The dog tapeworm, Echinococcus granulosus exists in domestic and feral dogs, foxes and dingoes. The intermediate hosts are sheep and to a lesser extent cattle, goats, wallabies, kangaroos and pigs (including feral pigs).
 
This tapeworm is different to the more common flea tapeworm’s segments which can be seen in your dog’s faeces. The Hydatid tapeworm is microscopic and you will not be able to see the segments although they too will be passed in the pet dog’s faeces.
 
People and more commonly sheep, are infected by ingesting the ova or eggs that are present in dog (dingo or fox) faeces. The embryos hatch, pass through the intestinal lining into the portal blood system. From here they lodge in the lungs, brain, kidneys, bones or other tissues where they form cysts. There may be no symptoms or symptoms may develop according to the organ affected. Treatment is surgical removal of cysts.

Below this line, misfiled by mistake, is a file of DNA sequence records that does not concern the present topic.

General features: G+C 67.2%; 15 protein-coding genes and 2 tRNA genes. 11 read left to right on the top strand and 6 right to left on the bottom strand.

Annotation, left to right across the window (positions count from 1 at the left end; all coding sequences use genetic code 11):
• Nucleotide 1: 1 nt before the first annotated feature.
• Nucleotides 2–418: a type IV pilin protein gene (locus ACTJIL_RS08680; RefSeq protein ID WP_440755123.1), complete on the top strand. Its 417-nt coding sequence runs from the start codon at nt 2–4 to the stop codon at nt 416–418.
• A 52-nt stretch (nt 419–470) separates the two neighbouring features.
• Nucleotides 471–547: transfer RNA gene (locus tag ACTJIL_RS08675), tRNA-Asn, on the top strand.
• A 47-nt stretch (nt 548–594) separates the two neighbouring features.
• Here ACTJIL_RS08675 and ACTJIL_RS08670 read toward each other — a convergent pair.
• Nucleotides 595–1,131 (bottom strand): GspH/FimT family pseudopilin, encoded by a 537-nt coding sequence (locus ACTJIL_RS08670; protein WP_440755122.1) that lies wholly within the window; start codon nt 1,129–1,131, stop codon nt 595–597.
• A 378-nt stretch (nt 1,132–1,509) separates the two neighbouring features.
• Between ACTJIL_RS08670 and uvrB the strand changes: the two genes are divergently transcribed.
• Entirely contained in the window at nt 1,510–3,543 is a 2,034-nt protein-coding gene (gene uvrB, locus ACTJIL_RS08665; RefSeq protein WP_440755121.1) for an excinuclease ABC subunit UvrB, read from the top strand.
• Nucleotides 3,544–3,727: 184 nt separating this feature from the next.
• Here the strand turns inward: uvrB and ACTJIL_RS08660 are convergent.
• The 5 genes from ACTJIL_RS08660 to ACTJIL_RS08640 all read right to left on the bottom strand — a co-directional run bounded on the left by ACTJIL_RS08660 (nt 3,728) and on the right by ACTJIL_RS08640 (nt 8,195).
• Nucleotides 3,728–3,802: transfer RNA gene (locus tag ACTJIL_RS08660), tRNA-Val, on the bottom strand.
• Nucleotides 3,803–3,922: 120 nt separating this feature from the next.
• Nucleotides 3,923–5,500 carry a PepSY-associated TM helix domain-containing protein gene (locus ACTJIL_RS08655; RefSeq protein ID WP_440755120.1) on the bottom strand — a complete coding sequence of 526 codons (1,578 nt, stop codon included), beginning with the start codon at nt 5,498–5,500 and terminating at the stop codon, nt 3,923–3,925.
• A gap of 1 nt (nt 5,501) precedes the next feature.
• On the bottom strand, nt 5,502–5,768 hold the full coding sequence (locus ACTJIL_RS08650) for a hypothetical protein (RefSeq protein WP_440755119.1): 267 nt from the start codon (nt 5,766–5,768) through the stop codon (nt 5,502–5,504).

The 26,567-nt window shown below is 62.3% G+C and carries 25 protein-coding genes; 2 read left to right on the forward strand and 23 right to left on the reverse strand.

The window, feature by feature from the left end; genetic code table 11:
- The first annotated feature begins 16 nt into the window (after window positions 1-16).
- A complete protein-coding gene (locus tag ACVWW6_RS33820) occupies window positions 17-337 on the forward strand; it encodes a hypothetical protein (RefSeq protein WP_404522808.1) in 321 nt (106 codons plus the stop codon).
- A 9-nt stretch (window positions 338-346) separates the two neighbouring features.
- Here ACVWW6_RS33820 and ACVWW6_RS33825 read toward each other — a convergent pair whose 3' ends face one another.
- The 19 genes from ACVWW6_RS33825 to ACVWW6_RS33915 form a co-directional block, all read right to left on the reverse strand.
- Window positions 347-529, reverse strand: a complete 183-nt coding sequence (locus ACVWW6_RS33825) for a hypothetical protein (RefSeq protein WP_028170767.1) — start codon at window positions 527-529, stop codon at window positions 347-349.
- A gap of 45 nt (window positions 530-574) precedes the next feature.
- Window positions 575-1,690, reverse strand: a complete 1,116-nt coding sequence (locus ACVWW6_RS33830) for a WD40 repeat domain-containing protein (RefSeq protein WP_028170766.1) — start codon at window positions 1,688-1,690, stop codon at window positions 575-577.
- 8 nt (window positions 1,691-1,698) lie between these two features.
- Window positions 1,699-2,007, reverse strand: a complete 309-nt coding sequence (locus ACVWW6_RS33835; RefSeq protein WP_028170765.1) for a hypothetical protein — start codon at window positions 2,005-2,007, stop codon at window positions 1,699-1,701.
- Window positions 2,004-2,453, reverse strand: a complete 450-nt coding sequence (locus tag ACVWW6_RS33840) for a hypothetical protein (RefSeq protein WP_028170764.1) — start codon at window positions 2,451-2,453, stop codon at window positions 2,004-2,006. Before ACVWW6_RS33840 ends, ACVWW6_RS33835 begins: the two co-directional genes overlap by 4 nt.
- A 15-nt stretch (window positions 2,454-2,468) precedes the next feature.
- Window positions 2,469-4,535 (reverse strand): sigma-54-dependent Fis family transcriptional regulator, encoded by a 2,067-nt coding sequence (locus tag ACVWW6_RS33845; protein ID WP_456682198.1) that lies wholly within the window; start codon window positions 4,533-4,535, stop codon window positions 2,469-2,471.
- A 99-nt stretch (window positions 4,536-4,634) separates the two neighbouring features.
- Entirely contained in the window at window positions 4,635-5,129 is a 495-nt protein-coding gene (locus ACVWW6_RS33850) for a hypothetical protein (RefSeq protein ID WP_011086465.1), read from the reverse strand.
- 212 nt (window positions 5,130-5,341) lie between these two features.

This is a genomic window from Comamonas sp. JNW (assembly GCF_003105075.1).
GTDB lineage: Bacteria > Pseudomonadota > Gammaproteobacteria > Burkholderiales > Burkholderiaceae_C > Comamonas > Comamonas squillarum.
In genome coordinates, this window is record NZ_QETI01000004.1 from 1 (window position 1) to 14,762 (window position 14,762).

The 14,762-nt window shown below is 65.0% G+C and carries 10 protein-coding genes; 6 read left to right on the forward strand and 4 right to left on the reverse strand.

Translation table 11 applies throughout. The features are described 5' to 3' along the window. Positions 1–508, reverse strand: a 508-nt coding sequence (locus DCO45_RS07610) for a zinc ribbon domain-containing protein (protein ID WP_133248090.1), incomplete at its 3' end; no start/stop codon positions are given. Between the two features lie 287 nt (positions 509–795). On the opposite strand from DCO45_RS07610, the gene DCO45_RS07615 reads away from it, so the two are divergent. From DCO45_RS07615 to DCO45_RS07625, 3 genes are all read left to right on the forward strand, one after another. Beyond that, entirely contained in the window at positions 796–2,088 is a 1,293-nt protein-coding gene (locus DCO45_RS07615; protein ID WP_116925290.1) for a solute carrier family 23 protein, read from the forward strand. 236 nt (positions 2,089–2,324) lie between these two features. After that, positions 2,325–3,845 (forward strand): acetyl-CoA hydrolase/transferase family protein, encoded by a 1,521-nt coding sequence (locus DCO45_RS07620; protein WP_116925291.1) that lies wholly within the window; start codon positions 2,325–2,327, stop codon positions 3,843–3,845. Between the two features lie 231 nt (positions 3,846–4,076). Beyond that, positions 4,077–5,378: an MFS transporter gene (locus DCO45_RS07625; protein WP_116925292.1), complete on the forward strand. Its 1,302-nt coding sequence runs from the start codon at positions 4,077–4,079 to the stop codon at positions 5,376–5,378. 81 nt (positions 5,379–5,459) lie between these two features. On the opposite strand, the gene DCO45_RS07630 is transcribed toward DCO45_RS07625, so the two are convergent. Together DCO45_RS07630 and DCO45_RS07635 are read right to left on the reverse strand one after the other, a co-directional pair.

Hydatids can be a dangerous and potentially fatal disease to people. The dogs at risk (and therefore the people) tend to be those in rural, agricultural areas or those who visit these areas from the larger metropolitan centres.
 
To prevent infection:
 
1. Treat dogs at risk with a drug called Praziquantel (Droncit, Virbac Tapewormer, etc) at least every six weeks, in particular working and hunting dogs. This is the length of the Hydatid tapeworm life cycle.
 
2. Do not feed uncooked offal (farm or native animals) to dogs.
 
3. Prevent dogs from wandering or scavenging.
 
4. Dispose of sheep carcasses appropriately (incineration, disposal pit).
 
5. Prevent children playing with unknown dogs.
 
6. Wash hands after playing, bushwalking and before eating.
 
7. Educate school children, particularly in sheep farming areas, of the dangers of tapeworm infection.
 
Barry